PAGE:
Thursday, 9 February 2012

Richard Davies - 'There's Never Been a Crowd Like This' (Flydaddy)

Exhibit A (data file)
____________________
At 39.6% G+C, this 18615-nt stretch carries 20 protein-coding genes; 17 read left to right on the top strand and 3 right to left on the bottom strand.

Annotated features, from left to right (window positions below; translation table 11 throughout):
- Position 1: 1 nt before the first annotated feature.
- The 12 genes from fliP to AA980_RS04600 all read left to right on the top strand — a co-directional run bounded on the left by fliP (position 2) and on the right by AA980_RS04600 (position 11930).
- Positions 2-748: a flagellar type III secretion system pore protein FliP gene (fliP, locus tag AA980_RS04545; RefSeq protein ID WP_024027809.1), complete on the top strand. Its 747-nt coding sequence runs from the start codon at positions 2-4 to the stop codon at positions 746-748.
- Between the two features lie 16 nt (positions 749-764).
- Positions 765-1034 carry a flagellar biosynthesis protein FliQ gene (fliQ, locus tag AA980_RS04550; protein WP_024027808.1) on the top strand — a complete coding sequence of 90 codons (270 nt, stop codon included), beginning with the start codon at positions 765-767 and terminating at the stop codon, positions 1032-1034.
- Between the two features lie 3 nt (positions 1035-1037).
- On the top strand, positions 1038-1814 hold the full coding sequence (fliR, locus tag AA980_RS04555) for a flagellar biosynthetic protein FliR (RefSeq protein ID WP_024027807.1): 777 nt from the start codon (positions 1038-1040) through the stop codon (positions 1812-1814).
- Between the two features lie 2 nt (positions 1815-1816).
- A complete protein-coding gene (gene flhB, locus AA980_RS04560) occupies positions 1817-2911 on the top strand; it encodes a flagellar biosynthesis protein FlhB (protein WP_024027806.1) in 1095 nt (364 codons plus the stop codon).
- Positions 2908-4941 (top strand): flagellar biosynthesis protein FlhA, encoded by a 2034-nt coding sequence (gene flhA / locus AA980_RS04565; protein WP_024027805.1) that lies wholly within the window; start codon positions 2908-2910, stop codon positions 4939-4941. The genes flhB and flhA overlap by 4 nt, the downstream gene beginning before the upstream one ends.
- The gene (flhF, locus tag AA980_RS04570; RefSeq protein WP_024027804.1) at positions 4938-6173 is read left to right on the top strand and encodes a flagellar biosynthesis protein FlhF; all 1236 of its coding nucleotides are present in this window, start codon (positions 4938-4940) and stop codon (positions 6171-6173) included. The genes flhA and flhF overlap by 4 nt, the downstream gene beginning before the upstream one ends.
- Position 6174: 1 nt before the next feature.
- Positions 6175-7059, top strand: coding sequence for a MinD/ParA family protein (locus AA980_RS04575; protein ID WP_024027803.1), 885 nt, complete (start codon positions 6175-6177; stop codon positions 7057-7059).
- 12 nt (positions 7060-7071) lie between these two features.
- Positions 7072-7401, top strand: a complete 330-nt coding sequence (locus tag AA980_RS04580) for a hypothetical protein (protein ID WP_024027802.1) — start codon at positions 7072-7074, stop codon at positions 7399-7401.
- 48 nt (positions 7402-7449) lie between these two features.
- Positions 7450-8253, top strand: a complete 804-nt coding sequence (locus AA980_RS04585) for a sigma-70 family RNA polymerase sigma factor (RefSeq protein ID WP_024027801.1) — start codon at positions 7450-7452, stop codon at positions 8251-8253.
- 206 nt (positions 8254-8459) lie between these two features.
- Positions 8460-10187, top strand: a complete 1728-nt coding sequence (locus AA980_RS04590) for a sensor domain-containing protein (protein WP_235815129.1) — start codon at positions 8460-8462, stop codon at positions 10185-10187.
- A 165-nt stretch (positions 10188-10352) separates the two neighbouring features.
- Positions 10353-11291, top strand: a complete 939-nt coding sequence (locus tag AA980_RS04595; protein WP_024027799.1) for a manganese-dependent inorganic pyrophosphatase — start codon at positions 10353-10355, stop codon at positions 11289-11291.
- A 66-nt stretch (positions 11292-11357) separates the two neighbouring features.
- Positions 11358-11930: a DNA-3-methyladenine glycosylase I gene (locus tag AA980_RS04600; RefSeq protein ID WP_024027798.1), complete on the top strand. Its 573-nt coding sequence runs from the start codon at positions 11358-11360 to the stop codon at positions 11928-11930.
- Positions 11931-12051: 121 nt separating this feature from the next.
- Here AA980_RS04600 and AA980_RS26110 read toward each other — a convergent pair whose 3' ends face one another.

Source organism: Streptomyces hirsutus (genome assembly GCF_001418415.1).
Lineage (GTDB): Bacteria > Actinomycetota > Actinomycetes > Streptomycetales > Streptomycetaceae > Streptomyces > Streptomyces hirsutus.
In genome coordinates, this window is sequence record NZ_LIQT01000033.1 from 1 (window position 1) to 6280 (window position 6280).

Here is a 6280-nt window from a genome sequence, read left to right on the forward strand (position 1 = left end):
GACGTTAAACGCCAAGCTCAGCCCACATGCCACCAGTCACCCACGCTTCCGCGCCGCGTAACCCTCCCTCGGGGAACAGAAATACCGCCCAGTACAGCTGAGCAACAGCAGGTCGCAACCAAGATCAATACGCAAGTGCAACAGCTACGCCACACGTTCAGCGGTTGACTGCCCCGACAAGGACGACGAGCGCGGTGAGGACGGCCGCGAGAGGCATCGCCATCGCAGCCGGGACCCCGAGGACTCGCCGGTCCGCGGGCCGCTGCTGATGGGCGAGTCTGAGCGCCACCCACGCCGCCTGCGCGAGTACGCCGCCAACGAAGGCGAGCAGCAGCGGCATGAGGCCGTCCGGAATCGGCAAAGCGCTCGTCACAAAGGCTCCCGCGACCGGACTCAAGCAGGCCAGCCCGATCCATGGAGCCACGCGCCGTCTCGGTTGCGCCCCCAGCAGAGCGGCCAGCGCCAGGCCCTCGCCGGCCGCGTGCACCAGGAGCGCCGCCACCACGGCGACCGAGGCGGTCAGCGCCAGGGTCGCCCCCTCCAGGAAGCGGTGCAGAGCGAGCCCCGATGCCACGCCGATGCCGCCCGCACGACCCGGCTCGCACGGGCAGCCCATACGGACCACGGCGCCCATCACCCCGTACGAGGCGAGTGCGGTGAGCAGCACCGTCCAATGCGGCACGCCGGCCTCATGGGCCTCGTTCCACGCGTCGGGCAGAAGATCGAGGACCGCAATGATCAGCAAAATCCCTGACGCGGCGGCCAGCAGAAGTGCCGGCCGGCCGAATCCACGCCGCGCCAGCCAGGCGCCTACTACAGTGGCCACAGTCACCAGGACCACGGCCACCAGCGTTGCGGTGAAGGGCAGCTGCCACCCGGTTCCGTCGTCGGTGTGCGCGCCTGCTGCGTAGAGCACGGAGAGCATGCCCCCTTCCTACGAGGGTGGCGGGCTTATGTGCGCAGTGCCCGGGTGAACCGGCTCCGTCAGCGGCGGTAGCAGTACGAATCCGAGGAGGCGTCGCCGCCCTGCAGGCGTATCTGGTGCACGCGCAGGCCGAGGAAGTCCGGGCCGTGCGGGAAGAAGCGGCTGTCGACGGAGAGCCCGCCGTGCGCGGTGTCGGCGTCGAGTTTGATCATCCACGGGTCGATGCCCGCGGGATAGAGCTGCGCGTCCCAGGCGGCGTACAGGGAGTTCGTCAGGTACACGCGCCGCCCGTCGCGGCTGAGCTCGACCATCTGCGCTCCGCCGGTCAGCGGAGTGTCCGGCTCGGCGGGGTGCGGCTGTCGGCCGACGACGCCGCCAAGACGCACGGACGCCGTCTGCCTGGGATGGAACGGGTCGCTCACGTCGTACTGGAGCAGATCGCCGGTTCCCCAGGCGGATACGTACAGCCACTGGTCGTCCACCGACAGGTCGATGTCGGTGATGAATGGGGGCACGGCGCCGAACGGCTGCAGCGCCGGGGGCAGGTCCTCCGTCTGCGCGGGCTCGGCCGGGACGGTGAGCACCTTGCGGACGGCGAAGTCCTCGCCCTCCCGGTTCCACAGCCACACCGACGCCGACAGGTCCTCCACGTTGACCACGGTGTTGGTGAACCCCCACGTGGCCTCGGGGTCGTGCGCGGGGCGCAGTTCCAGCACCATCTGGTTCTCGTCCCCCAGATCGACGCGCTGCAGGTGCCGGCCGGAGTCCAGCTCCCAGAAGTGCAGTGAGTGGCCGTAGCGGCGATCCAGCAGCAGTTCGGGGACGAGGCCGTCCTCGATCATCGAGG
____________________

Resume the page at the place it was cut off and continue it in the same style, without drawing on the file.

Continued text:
Danger: we're entering another obsessive idiosyncratic favourite of mine. There's Never Been a Crowd Like This took me years to warm up to, as I remember borrowing it from a good friend my freshman year of University and not liking it at all. I checked it out because it was on Flydaddy, of course. Flydaddy ends up being an odd label in the history of it all (for me). It's a mid-sized indie that I suspect was a bit overfunded at times and certainly overreached (they were somehow involved in the V2 partnership with Virgin, and this is the Japanese edition of the CD, which means they were making separate editions for Japan). They also came about in that weird time where compact discs were still commercially feasible. We didn't have downloads yet and 1996 was that interesting turning point, post-grunge, where independent labels frequently flirted with bigger distribution partnerships and often blurred the lines of what 'independent' means. Flydaddy would be just another forgotten indie label, sinking into the blur along with Grass and Frontier and Alias, except they released a few cornerstones of my musical taste: Olivia Tremor Control, Number One Cup, and the Moles/Richard Davies. Even in 2012 I listen to these records repeatedly, more times than I would normally admit. Though as I was saying before, I came late to Davies. It wasn't until I had already moved out of the US that I discovered his greatness in retrospect. And a huge portion of that would be 'Transcontinental', the opening jam here. To say this is Richard Davies' finest accomplishment is not enough - nor is it a definitive answer, because 'Cars for Kings Cross' and 'Instinct' give it a run for its money. But I digress. 'Transcontinental' is much more than a great song - it's a world of mystery, a self-reflexive circuitous pop anti-classic, rooted in autobiography and infused with Wallace Stevens-like levels of obtuse affect. I've listened to it hundreds of times, and continually try to unravel it, even though there's nothing to unravel. Start here. Move through the album, which can be easily dismissed as a pedestrian 90's indie guitar-pop album, all the songs sounding somewhat similar (which was surely my dismissal of it back in '97). This is power pop, though not so powerful; Davies isn't interested in being brash and confident with his melodies. He doesn't always show his hand, and has a strong sense of the whole over the details. But the details are rich! There's a few confident, strident 4/4 stompers, except without any aggression behind them, making it an orchestral-pop horizon pretty similar to the best Cardinal songs ('Topple Into My Fantasy', 'Sign Up Maybe for Being'). And then some fragmentary, open sketches, like 'Hard River', which become more beautiful with each listen. And then we have 'Chips Rafferty', apparently a paen to an obscure Australian character actor, but not. It's something else, and I want to explain it, but where can we go? Davies falls into the category of songwriter who perfectly balances the line between accessible and difficult; he dangles me just enough of a line to hang onto something, which makes me want to draw my own portraits. Pure modernism, perhaps, or maybe songwriters like he (and Dan Bejar, and early Pavement too) appeal the most to people who want to create their own worlds. Thus, I connect with the beauty of subtlety; the expression is more gestural. The romance is between the words, but structurally dependent on them, being bordered by language. As I mentioned, this is the Japanese edition which has a slew of bonus tracks, which is why I spent years looking for it on eBay. There are demo versions of 'Transcontinental', 'Topple into my Fantasy' and 'Chips Rafferty' ('Topple' being striking for it's starkness and space -- I think the emergence of song from demo to studio recording is always interesting but more fascinating here). And then four live songs from the Richard Davies band, or maybe the Moles - 'Bury Me Happy' and two songs from Instinct, including the aforementioned 'Cars For Kings Cross' which still burns bright in the live version. 'If You Believe in Christmas Trees', one of the best Cardinal songs, ends it all, in a fairly aggressive version that makes me wish I had seen this band. I look back here and I haven't actually said much about what is so great about There's Never Been A Crowd Like This, but I guess that's for you to discover.

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